In 1830, French tailor Barthelemy Thimonnier received a patent for his sewing machine. The machine used a barbed needle to puncture the fabric and pull the bottom thread back up to the surface.
Thimonnier started a factory, and intended to use his machine to make military uniforms. However, workers burned the factory down after he received the patent, as they were afraid the machine would put them out of work.
A copy of Barthélemy Thimonnier’s sewing machine from about 1830 can be seen on the left. Image courtesy of Panjigally via CreativeCommons: https://creativecommons.org/licenses/by-sa/4.0/deed.en
American Walter Hunt was a mechanic by trade, but he was also a prolific inventor. In addition to a lockstitch sewing machine (1833), he invented the safety pin (1849), a nail-making machine, a knife sharpener, a streetcar bell, and many other useful things. 
Hunt didn’t initially patent his sewing machine, fearing the machine’s production would put seamstresses out of work. Instead, he sold the rights to a businessman who abandoned the design, also without seeking a patent. When Elias Howe patented a sewing machine that contained elements of Hunt’s design in 1846, Howe initiated court proceedings against previous sewing machine designers, including Hunt.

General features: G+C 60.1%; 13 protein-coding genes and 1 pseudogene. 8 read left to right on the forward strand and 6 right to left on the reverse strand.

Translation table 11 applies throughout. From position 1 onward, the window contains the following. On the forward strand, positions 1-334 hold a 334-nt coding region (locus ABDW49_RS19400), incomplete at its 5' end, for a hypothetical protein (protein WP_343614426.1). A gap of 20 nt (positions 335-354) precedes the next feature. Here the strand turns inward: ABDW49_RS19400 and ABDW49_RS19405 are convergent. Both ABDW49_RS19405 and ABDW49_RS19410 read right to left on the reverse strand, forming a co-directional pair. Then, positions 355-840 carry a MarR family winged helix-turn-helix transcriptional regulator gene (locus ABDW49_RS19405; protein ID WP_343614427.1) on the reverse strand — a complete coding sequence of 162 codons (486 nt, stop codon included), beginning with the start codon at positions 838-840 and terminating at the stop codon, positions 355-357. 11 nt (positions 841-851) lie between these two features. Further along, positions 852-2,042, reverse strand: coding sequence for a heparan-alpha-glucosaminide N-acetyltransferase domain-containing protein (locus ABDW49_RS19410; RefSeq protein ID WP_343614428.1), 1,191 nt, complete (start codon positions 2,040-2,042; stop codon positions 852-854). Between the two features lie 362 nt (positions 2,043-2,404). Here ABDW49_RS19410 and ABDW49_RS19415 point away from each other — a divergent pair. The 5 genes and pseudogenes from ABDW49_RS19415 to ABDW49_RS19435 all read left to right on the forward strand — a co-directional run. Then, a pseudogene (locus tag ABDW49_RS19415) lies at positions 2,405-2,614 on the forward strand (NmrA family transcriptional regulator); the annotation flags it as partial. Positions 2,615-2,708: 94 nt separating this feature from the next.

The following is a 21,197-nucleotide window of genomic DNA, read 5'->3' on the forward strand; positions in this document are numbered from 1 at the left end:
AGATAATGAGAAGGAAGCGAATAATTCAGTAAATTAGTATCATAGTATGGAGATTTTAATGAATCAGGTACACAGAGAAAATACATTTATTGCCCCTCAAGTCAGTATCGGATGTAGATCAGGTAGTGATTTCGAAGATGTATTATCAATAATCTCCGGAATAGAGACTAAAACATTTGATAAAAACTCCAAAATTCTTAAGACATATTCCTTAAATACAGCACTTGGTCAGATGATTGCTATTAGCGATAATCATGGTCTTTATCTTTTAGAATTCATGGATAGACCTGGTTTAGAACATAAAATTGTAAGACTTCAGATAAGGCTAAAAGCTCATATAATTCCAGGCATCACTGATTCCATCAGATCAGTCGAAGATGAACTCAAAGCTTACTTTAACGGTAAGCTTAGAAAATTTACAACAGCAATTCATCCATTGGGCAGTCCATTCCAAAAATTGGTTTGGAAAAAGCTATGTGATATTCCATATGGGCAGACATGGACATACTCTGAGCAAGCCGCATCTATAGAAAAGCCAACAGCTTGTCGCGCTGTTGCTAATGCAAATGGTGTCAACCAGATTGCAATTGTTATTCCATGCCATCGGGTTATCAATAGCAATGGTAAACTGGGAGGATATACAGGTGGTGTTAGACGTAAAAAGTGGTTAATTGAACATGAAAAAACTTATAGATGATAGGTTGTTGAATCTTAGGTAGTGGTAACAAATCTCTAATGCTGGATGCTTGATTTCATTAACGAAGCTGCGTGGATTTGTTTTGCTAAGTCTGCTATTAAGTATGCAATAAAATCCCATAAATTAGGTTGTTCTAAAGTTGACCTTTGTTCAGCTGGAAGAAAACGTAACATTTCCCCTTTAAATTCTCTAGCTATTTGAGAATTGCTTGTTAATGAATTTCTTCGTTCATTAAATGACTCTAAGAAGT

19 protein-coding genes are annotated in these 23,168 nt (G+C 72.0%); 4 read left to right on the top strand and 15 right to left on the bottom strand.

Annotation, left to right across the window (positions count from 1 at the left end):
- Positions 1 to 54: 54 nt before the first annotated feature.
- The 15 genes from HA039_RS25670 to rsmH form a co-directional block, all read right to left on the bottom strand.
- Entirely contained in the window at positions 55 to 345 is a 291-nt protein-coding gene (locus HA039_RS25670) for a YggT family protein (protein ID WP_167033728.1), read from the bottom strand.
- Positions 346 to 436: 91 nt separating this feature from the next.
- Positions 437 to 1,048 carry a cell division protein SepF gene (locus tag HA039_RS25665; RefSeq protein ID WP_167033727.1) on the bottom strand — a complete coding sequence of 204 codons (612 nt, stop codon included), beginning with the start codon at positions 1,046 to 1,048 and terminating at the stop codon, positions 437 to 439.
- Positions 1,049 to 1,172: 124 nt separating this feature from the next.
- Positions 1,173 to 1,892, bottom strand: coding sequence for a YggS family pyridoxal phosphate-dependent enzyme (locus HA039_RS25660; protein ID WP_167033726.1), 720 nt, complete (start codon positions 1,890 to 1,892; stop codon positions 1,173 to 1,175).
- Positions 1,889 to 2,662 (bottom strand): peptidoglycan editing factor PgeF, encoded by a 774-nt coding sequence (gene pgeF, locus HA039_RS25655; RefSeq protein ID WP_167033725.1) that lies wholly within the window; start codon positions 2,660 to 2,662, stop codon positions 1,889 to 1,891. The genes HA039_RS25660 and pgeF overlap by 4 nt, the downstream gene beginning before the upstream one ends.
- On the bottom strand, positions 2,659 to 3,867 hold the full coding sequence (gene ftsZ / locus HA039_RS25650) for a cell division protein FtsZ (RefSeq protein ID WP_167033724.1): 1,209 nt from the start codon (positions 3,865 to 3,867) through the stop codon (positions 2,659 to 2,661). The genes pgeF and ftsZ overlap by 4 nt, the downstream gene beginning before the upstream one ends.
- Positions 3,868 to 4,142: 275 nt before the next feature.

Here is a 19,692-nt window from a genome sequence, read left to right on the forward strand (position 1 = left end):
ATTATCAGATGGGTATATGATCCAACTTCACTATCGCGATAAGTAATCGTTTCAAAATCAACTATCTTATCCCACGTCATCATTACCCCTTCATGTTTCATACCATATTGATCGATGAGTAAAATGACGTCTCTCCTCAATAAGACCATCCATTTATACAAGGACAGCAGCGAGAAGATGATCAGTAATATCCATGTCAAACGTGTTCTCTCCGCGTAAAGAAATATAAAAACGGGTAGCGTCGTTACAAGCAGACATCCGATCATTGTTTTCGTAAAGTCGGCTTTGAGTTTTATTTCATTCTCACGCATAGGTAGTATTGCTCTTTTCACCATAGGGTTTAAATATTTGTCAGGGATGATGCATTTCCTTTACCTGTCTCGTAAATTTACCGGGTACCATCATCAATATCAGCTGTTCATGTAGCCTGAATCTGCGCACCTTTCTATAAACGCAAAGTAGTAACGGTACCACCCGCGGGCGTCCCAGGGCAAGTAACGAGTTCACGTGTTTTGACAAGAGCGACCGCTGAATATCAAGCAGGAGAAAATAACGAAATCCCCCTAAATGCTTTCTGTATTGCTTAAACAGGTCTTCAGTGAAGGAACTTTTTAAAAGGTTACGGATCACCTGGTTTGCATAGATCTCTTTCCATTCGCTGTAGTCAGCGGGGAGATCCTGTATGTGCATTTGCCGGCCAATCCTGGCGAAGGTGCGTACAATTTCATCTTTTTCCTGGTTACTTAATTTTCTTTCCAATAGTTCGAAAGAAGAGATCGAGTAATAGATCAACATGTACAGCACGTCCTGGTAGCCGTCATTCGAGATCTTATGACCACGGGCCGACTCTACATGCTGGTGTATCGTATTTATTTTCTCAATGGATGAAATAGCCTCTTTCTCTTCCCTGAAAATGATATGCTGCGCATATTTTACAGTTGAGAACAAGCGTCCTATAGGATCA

The case ultimately recognized Hunt as the inventor, but because he never patented his machine, awarded intellectual property rights to Howe. In 1858, Isaac Singer, whose designs owed a lot to Hunt’s original design, agreed to pay Hunt $50,000.
Unfortunately, Hunt died before the first payment arrived.
Newton & Archibold
In 1841, British business partners Newton and Archibold introduced the eye-pointed needle, as well as the new technology of employing two pressing surfaces to hold pieces of fabric in position during sewing.
In 1842, John Greenough patented the first American sewing machine.
Englishman John Fisher managed to combine all of the successful elements of previous sewing machine models into a device that resembled today’s sewing machines. He filed his patent in 1844. Unfortunately, the patent office lost his paperwork, which meant that Isaac Merrit Singer was able to patent a very similar machine in 1851, and go on to fame and fortune.
American Elias Howe created the first American lockstitch machine, which he patented in 1846. But that’s only the beginning of his story.
While in England, drumming up interest in his machine, Isaac Merritt Singer and others were putting forth their own designs, some of which infringed on Howe’s patent in different ways. The resulting court case drew in numerous parties, including Singer and Walter Hunt. Howe won his case, and Singer was forced to pay Howe for a license under Howe’s patent.